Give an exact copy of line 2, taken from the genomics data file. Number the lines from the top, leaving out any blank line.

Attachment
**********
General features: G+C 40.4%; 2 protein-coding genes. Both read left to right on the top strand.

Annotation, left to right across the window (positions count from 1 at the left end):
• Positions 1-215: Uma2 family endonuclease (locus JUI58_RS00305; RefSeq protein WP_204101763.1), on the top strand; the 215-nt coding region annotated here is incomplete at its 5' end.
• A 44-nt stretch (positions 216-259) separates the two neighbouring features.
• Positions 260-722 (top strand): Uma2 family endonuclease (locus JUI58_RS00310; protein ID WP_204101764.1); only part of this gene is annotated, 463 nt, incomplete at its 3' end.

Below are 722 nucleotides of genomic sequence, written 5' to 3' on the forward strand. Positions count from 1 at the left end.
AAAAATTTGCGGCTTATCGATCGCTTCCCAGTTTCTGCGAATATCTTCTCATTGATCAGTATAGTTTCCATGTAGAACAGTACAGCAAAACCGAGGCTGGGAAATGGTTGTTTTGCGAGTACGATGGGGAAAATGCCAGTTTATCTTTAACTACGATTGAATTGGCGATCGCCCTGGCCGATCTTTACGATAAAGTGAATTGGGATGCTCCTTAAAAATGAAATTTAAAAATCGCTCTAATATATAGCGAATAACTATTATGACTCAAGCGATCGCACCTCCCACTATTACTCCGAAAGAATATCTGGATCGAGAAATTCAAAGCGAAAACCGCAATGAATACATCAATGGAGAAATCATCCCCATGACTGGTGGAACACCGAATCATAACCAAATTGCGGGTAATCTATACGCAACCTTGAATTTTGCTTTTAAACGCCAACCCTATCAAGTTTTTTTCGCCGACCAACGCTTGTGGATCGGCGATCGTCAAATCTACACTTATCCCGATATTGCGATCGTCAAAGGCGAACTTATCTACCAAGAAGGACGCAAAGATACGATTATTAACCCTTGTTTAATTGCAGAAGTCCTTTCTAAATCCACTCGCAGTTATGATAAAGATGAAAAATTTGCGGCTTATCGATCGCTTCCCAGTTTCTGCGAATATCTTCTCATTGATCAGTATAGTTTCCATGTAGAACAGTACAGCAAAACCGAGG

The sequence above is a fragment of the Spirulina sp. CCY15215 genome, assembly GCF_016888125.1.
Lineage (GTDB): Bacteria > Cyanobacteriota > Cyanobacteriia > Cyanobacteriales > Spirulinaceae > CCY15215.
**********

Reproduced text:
Annotation, left to right across the window (positions count from 1 at the left end):